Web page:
Monday, October 26, 2009

Il Macellaio di Panzano Comes to Cavallo Point

Thursday, April 6, 2006, turned out to be a wonderful day. Nancy and I had been staying in Bologna with Bark and Kim and were about to depart on an adventure that would take us through Toscana and Umbria before returning to Emilia-Romagna. Plus it would be my first opportunity to drive in Italy.

Bark took us to the Bologna airport early that morning to pick up our rental car, and then waved goodbye with a cheerful “in bocca al lupo” - “good luck” – although the idiomatic meaning - “in the wolf’s mouth” – somehow seemed more appropriate as I acquainted myself with our compact Renault Modus. So we were off heading south from Bologna on the A1 autostrada first climbing through the Apennines mountain range and then descending into Toscana.

It was raining in the Apennines but by the time we neared Firenze we could see patches of blue sky. We skirted the city and continued south through the Chianti region on S222, our goal the small town of Panzano in Chianti and a butcher shop I had read about, the Antica Macelleria Cecchini.

I do not recall how I first heard of Dario Cecchini, the 5th generation proprietor of the shop, but it was probably on Faith Willinger’s website, or that of Judy Witts Francini (Divina Cucina/Over a Tuscan Stove), since both of them have done a good deal to bring Dario to the attention of the world. Later that year Bill Buford would do even more, first with his New Yorker piece “Carnal Knowledge - How I Became a Tuscan Butcher,” and then with the publication of the book from which that New Yorker piece was taken, “Heat: An Amateur's Adventures as Kitchen Slave, Line Cook, Pasta-Maker, and Apprentice to a Dante-Quoting Butcher in Tuscany.” At that time it seemed that Dario was most associated with the famous “bistecca Fiorentina,” a massive, 3-inch thick bone-in steak that was traditionally taken from the Chianina breed of cattle that had been raised in Toscana in the past.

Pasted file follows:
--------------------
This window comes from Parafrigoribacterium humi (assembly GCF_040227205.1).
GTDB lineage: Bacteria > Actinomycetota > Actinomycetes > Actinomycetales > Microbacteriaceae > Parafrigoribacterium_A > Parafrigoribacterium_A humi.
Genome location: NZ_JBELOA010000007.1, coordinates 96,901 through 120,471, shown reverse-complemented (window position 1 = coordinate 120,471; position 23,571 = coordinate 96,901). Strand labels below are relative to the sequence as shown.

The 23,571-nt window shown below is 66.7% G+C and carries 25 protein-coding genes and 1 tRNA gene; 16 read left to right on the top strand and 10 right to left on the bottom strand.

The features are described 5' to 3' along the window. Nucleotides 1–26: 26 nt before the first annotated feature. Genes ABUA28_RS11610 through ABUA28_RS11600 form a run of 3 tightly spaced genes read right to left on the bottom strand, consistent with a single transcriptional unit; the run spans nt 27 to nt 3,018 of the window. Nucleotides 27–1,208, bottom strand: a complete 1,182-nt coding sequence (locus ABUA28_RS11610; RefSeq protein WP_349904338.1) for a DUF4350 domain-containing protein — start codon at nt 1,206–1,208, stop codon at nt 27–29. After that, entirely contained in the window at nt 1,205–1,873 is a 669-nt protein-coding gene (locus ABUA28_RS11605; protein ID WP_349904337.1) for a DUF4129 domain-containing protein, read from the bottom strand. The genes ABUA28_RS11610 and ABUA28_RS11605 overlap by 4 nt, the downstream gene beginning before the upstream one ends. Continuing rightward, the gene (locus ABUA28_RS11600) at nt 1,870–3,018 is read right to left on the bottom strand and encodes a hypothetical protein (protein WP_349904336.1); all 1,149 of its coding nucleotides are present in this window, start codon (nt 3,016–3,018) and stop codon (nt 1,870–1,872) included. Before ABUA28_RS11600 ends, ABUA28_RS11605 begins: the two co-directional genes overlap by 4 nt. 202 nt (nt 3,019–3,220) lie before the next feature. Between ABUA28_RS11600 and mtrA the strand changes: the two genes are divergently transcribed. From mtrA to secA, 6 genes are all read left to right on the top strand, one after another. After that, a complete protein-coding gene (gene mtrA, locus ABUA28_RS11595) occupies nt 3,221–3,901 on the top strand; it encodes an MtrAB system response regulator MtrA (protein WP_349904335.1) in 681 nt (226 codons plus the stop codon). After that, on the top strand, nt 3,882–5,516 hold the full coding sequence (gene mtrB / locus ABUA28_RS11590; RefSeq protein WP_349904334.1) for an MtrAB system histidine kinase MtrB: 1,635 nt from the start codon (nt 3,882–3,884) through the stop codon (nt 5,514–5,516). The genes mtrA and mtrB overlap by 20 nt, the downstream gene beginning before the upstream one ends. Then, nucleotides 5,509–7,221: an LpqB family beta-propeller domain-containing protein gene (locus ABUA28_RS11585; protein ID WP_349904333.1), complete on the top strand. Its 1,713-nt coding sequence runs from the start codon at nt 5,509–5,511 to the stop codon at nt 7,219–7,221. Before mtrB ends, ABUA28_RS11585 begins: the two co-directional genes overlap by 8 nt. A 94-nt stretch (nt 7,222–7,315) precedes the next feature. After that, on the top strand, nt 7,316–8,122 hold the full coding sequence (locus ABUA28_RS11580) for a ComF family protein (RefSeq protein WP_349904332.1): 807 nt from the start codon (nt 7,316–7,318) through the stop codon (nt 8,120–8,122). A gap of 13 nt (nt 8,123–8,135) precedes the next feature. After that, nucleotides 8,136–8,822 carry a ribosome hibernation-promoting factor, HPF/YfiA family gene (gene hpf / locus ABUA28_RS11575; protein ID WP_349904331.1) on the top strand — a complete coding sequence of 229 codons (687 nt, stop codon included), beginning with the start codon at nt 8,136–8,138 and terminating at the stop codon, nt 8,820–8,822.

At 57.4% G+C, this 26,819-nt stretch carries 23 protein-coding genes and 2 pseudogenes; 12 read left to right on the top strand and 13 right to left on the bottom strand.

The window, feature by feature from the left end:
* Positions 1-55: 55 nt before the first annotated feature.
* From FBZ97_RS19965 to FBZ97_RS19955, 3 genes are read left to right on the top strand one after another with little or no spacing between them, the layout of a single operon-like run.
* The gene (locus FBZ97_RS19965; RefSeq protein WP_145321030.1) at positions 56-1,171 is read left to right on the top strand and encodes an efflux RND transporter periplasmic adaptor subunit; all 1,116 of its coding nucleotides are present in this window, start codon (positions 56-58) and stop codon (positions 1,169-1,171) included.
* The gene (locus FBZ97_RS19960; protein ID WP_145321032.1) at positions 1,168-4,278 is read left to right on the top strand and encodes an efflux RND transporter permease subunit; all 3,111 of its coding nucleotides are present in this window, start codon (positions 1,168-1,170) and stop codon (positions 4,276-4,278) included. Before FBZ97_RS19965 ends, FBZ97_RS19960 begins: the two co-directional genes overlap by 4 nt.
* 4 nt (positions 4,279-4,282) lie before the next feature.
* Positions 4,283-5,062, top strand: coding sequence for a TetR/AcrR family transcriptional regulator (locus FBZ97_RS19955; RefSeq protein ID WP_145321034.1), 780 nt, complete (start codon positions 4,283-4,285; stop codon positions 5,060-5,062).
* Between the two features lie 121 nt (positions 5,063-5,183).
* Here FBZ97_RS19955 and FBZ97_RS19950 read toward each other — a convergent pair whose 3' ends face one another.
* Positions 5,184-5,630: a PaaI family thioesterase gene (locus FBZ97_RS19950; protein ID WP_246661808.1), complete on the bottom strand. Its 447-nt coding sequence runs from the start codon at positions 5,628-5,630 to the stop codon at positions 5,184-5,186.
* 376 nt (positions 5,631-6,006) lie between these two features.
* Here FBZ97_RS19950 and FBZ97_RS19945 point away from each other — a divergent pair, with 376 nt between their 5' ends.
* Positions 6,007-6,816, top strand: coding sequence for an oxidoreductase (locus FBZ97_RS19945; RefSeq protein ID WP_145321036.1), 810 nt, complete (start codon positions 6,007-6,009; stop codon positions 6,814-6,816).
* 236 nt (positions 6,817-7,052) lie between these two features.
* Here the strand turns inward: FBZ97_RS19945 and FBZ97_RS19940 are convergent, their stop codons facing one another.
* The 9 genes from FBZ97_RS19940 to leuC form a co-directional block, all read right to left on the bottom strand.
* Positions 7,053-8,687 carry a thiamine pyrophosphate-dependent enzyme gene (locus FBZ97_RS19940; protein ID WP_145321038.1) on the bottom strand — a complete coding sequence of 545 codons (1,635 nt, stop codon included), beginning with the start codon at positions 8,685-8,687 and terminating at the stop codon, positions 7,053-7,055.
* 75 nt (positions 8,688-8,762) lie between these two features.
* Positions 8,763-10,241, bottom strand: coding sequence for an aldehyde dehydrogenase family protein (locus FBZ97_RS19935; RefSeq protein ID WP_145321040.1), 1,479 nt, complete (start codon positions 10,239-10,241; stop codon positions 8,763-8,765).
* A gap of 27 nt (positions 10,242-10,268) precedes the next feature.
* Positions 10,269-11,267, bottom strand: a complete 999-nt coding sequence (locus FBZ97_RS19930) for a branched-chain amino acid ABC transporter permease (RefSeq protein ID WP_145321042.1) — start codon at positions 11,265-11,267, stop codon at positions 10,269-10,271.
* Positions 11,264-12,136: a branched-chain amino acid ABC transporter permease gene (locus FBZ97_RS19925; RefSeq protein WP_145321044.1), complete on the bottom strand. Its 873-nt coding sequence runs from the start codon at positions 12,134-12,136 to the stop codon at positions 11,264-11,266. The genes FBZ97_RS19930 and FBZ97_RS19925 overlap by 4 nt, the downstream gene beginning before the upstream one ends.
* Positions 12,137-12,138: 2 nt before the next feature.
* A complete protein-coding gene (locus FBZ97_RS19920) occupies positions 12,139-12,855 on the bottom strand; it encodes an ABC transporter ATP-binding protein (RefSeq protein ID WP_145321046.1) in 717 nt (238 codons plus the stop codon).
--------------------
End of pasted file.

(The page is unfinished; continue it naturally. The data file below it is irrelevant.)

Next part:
What I had read about the Antica Macelleria Cecchini suggested that we should be prepared for an establishment overrun by tourists clambering for raw meat, but when we arrived in Panzano – which is in fact a very small town - and walked up the hill to the small shop we found we were the only ones there.

We had a brief chat with Dario (my Italian at that point being even more rudimentary than it is today), made a few purchases (I remember most vividly the Finocchiona salami), bought some bread at a nearby bakery, and then headed a bit further south to Castellina in Chianti where we enjoyed an memorable al fresco lunch under sunny skies seated on a wall overlooking the beautiful Tuscan countryside.

Fast forward 3+ years to early last month when I was having a drink with Jayne Reichert from the Cavallo Point cooking school in Sausalito talking about her upcoming trip to Italy. Jayne mentioned that Marin Organic was organizing an event at Cavallo Point the following month to celebrate the publication of Doug Gayeton’s new book, “Slow Life in a Tuscan Town,” which featured photos that Doug had taken during the period he lived in Toscana (he now lives in Petaluma). I had first seen Doug Gayeton’s work handing on the wall at Della Fattoria in Petaluma and had done a post on it in January. However, even more exciting for me was the news that part of the celebration would be a cooking class featuring Dario Cecchini, a picture of whom appeared in Doug’s book (with the appropriate Tuscan saying: “Meglio spendere soldi dal macellaio che dal farmacista” – “Better to spend your money at the butcher shop than at the pharmacy”).

We were able to sign up for the class, and yesterday afternoon Alex, Cass and I made the 5-minute drive from our house over to Cavallo Point. It was a beautiful day so we went a bit early so we could grab a drink at Farley’s Bar (in the same building as the cooking school) and enjoy the view from the second floor veranda.